• Developmental Malformations: Spine, Brain Structures, Craniofacial, Vascular
  • Intracranial Cyst and Abscess
  • Brain Tumors
  • Cerebro-Spinal Fluid Build-up
  • Skull Tumor
  • Epilepsy and Spasticity
  • Trauma

Paediatric Ophthalmology

  • Strabismus
    • Oculoplastics: Lacrimal Surgery, Eyelid, Orbital
  • Surgery
  • Anterior Segment
  • Cornea
  • Retinal Surgery
  • Glaucoma

Paediatric Orthopedic Surgery

  • Disorders of the: Hip, Spine, Upper Extremities, Lower Extremities, Feet
  • Minor Variants of Normal
  • Bone and Joint Infections
  • Fractures
  • Skeletal Displasias
  • Musculoskeletal Tumors
  • Other

Paediatric Otolaryngology

  • Disorders of the Airway
  • Neck Mass
  • Sino-Nasal Disorders
  • Salivary Gland Disorders
  • Otologic Surgery
  • Disorders of the Head and Neck

Paediatric Plastic Surgery

  • Clefts
  • Burns
  • Congenital Hand and Upper Extremity
  • Soft Tissue and Skin Conditions
  • Craniofacial
  • Trauma
  • Ear
  • Solid Tumors
  • Miscellaneous

Paediatric Urology

  • Urinary Incontinence
  • Renal/Bladder Anomalies
  • Genital Anomalies
  • Urinary Tract Calculi
  • Solid Tumors
  • Genitourinary Trauma
  • Inguinal Pathology (non-malignant)
  • Miscellaneous

Paediatric Cardiovascular Surgery
(50 diagnoses)

Priority rating system and diagnostic themes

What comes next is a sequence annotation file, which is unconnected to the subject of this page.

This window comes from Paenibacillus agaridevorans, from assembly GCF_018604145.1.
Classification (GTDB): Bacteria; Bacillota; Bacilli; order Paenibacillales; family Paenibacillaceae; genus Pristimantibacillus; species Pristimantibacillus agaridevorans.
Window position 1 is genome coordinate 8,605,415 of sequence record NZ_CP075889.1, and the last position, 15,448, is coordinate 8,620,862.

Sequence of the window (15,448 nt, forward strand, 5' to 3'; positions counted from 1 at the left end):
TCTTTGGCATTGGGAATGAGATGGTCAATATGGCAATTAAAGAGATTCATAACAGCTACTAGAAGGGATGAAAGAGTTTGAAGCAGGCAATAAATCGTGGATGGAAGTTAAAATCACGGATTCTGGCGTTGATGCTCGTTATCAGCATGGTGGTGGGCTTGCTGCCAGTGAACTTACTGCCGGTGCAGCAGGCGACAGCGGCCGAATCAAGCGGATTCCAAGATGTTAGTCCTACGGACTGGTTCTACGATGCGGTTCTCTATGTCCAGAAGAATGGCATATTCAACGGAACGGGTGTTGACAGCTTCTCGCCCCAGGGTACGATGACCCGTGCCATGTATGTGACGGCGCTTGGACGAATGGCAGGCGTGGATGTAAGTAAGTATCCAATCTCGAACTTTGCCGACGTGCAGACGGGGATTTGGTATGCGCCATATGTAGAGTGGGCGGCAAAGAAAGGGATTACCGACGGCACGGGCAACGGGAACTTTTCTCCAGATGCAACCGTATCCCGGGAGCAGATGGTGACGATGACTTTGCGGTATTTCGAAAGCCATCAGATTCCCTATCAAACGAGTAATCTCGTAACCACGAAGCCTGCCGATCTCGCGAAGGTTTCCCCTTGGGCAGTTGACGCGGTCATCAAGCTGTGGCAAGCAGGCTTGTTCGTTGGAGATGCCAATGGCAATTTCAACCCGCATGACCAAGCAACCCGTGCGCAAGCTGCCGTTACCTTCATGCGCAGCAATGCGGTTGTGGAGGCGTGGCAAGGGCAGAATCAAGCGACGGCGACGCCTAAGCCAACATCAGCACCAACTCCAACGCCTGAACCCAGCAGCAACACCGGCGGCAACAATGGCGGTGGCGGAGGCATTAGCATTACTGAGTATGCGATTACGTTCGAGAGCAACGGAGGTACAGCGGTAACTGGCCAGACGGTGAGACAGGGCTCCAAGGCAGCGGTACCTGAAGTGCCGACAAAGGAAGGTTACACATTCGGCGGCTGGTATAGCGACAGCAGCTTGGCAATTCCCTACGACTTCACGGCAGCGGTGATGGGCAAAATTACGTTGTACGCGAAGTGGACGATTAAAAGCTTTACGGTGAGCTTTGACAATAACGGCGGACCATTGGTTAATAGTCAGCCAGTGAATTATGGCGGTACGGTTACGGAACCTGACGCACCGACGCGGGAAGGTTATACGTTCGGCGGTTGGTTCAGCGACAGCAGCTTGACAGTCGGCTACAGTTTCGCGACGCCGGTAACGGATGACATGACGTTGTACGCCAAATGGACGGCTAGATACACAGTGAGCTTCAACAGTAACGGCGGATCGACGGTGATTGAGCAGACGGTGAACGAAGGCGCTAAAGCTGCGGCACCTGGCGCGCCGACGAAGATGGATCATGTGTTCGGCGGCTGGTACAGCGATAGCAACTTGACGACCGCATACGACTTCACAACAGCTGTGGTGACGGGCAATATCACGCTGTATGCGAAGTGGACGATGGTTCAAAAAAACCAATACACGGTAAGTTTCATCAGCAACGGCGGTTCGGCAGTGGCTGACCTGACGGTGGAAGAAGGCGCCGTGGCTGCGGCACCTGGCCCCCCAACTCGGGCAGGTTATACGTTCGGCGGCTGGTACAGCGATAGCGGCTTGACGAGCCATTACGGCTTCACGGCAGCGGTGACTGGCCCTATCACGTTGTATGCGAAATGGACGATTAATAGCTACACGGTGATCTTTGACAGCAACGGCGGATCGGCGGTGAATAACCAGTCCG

Sub-specialty access targets are based on:

  • A priority rating system and
  • Diagnostic themes within each subspecialty.

A seven grade priority rating system developed to address the specific needs of the paediatric population will be used. This system is flexible as it can be truncated into a four grade scale that is consistent with grading for many adult wait time initiatives.

Priority Classification Level Access Target Time Frame
Priority I within 24 hours
Priority IIa between 24 hours and 1week
Priority IIb between 1 to 3 weeks
Priority III within 6 weeks
Priority IV within 3 months
Priority V within 6 months
Priority VI within 12 months
All cases Within 18 months

The Strategy Methodology

Multiple wait times

The national paediatric surgical wait times strategy focuses on two critical wait times, W1, the time period between referral from primary provider to surgeon and W2, the time period between the decision by surgeon and family to proceed with surgery and the actual surgical procedure.

A comprehensive Paediatric Surgical Wait Times Strategy will require developing standards for two other critical "wait times". These will be addressed at a later date:

  1. The wait time for diagnostic procedures at the stage of primary care or specialty consultation and
  2. The wait time for after care services

Multiple wait times

Access targets are then based on diagnostic themes within each subspecialty. There are several advantages of this approach. First, the diagnosis is the basis of referral for consultation and the most appropriate determinant of waits. Second, diagnosis is easily understood and agreed upon by the surgical specialties. Finally, diagnosis is less prone to manipulation in any waiting list management system. Including all sub-specialties and diagnostic themes within the strategy has an additional advantage: It provides a basis for monitoring whether or not any subsequent strategies to address waiting times compromise one aspect of care for the sake of another.

The appended attachment "Ontario Paediatric Surgical Wait Time Access Targets - Ontario Children's Health Network" details the access targets for the approximately 350 diagnoses contained within the nine subspecialties.